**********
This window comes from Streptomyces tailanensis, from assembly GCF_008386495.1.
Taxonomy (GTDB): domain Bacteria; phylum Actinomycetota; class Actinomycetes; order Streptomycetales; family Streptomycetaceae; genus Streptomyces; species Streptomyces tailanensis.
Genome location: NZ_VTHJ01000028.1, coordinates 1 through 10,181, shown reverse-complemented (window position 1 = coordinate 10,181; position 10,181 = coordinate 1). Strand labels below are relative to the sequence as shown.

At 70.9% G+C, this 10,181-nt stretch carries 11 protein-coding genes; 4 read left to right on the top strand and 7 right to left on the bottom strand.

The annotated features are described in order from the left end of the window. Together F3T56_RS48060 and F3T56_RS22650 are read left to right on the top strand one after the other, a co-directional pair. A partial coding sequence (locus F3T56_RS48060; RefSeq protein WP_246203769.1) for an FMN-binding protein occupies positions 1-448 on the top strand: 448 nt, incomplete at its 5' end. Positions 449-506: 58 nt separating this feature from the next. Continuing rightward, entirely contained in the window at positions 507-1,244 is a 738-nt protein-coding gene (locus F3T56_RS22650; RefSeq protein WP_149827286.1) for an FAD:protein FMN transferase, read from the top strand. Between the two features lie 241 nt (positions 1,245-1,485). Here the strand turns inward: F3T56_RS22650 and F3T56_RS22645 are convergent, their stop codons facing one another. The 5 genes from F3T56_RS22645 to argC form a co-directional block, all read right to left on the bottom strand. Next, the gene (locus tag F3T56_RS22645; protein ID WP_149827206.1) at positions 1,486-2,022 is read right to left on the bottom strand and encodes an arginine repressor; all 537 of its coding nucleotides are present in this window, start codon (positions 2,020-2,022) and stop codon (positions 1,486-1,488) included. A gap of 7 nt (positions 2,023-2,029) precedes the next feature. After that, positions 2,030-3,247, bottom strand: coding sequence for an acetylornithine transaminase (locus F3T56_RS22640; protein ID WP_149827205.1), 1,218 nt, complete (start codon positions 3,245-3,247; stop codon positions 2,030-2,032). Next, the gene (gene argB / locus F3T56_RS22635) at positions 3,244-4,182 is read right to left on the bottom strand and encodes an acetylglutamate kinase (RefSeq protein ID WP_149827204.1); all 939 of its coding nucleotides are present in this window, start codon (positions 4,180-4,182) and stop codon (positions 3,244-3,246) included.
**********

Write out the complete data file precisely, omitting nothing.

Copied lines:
This window comes from Streptomyces tailanensis, from assembly GCF_008386495.1.
Taxonomy (GTDB): domain Bacteria; phylum Actinomycetota; class Actinomycetes; order Streptomycetales; family Streptomycetaceae; genus Streptomyces; species Streptomyces tailanensis.
Genome location: NZ_VTHJ01000028.1, coordinates 1 through 10,181, shown reverse-complemented (window position 1 = coordinate 10,181; position 10,181 = coordinate 1). Strand labels below are relative to the sequence as shown.

At 70.9% G+C, this 10,181-nt stretch carries 11 protein-coding genes; 4 read left to right on the top strand and 7 right to left on the bottom strand.

The annotated features are described in order from the left end of the window. Together F3T56_RS48060 and F3T56_RS22650 are read left to right on the top strand one after the other, a co-directional pair. A partial coding sequence (locus F3T56_RS48060; RefSeq protein WP_246203769.1) for an FMN-binding protein occupies positions 1-448 on the top strand: 448 nt, incomplete at its 5' end. Positions 449-506: 58 nt separating this feature from the next. Continuing rightward, entirely contained in the window at positions 507-1,244 is a 738-nt protein-coding gene (locus F3T56_RS22650; RefSeq protein WP_149827286.1) for an FAD:protein FMN transferase, read from the top strand. Between the two features lie 241 nt (positions 1,245-1,485). Here the strand turns inward: F3T56_RS22650 and F3T56_RS22645 are convergent, their stop codons facing one another. The 5 genes from F3T56_RS22645 to argC form a co-directional block, all read right to left on the bottom strand. Next, the gene (locus tag F3T56_RS22645; protein ID WP_149827206.1) at positions 1,486-2,022 is read right to left on the bottom strand and encodes an arginine repressor; all 537 of its coding nucleotides are present in this window, start codon (positions 2,020-2,022) and stop codon (positions 1,486-1,488) included. A gap of 7 nt (positions 2,023-2,029) precedes the next feature. After that, positions 2,030-3,247, bottom strand: coding sequence for an acetylornithine transaminase (locus F3T56_RS22640; protein ID WP_149827205.1), 1,218 nt, complete (start codon positions 3,245-3,247; stop codon positions 2,030-2,032). Next, the gene (gene argB / locus F3T56_RS22635) at positions 3,244-4,182 is read right to left on the bottom strand and encodes an acetylglutamate kinase (RefSeq protein ID WP_149827204.1); all 939 of its coding nucleotides are present in this window, start codon (positions 4,180-4,182) and stop codon (positions 3,244-3,246) included.